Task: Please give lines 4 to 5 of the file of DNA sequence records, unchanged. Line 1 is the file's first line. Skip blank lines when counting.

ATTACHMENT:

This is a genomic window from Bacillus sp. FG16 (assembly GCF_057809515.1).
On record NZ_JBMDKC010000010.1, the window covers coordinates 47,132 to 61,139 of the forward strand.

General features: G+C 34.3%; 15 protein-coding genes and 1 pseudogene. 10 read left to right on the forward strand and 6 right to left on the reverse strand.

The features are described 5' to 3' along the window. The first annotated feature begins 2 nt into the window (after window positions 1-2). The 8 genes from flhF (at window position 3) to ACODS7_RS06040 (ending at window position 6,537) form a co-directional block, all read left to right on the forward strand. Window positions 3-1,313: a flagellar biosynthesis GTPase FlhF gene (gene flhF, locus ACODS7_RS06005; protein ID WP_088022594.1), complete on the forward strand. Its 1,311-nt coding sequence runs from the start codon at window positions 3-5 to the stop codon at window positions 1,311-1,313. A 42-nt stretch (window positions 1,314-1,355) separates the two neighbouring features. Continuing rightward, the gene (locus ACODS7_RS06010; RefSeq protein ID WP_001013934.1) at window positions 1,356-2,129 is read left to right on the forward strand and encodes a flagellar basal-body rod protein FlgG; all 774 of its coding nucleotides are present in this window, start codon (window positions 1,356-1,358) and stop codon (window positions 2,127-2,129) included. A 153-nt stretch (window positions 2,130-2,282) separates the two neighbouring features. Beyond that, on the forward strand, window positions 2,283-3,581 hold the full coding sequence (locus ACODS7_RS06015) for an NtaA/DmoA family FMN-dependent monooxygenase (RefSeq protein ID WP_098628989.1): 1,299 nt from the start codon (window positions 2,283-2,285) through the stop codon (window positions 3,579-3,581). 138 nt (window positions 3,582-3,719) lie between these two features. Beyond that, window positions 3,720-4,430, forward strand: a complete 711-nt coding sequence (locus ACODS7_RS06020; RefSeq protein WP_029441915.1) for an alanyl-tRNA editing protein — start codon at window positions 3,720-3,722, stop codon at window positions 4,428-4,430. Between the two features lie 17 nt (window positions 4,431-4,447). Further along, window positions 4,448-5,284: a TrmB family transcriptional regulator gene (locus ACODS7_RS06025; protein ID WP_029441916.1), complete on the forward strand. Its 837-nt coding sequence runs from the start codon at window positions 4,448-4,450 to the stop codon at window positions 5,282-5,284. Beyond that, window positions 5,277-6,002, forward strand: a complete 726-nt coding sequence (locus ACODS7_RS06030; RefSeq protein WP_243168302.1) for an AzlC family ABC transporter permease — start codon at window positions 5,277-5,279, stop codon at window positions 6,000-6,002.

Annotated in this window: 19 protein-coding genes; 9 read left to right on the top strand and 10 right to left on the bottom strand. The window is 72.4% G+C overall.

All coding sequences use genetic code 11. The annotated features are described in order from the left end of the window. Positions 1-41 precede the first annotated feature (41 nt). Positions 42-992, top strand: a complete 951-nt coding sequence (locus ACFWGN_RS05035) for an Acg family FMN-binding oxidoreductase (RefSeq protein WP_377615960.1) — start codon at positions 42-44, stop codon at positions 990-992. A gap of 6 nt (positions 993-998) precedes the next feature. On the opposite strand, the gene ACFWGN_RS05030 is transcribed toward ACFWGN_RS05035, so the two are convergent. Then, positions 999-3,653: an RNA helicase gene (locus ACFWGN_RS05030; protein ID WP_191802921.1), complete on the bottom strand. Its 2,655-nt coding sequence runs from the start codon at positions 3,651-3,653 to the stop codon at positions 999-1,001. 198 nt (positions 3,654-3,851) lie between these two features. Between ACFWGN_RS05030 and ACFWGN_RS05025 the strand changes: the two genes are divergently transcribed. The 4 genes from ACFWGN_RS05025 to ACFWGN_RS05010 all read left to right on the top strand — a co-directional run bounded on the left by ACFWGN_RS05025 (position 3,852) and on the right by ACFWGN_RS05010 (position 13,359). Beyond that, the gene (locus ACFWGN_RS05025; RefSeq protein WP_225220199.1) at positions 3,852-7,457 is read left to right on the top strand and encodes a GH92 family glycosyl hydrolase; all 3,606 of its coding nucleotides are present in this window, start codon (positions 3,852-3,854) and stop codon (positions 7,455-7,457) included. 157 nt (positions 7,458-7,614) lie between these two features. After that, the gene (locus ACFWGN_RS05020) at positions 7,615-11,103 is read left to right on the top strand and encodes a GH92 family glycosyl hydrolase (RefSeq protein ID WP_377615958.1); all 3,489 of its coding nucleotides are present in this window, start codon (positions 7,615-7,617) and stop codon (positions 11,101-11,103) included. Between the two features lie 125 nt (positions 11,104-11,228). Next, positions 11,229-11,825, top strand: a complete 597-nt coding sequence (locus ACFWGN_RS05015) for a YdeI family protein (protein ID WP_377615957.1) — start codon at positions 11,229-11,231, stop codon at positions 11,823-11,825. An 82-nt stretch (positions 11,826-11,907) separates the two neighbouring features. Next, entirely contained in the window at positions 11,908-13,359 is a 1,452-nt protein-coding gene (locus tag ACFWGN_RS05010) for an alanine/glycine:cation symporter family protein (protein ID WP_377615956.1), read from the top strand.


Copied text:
The features are described 5' to 3' along the window. The first annotated feature begins 2 nt into the window (after window positions 1-2). The 8 genes from flhF (at window position 3) to ACODS7_RS06040 (ending at window position 6,537) form a co-directional block, all read left to right on the forward strand. Window positions 3-1,313: a flagellar biosynthesis GTPase FlhF gene (gene flhF, locus ACODS7_RS06005; protein ID WP_088022594.1), complete on the forward strand. Its 1,311-nt coding sequence runs from the start codon at window positions 3-5 to the stop codon at window positions 1,311-1,313. A 42-nt stretch (window positions 1,314-1,355) separates the two neighbouring features. Continuing rightward, the gene (locus ACODS7_RS06010; RefSeq protein ID WP_001013934.1) at window positions 1,356-2,129 is read left to right on the forward strand and encodes a flagellar basal-body rod protein FlgG; all 774 of its coding nucleotides are present in this window, start codon (window positions 1,356-1,358) and stop codon (window positions 2,127-2,129) included. A 153-nt stretch (window positions 2,130-2,282) separates the two neighbouring features. Beyond that, on the forward strand, window positions 2,283-3,581 hold the full coding sequence (locus ACODS7_RS06015) for an NtaA/DmoA family FMN-dependent monooxygenase (RefSeq protein ID WP_098628989.1): 1,299 nt from the start codon (window positions 2,283-2,285) through the stop codon (window positions 3,579-3,581). 138 nt (window positions 3,582-3,719) lie between these two features. Beyond that, window positions 3,720-4,430, forward strand: a complete 711-nt coding sequence (locus ACODS7_RS06020; RefSeq protein WP_029441915.1) for an alanyl-tRNA editing protein — start codon at window positions 3,720-3,722, stop codon at window positions 4,428-4,430. Between the two features lie 17 nt (window positions 4,431-4,447). Further along, window positions 4,448-5,284: a TrmB family transcriptional regulator gene (locus ACODS7_RS06025; protein ID WP_029441916.1), complete on the forward strand. Its 837-nt coding sequence runs from the start codon at window positions 4,448-4,450 to the stop codon at window positions 5,282-5,284. Beyond that, window positions 5,277-6,002, forward strand: a complete 726-nt coding sequence (locus ACODS7_RS06030; RefSeq protein WP_243168302.1) for an AzlC family ABC transporter permease — start codon at window positions 5,277-5,279, stop codon at window positions 6,000-6,002.

Annotated in this window: 19 protein-coding genes; 9 read left to right on the top strand and 10 right to left on the bottom strand. The window is 72.4% G+C overall.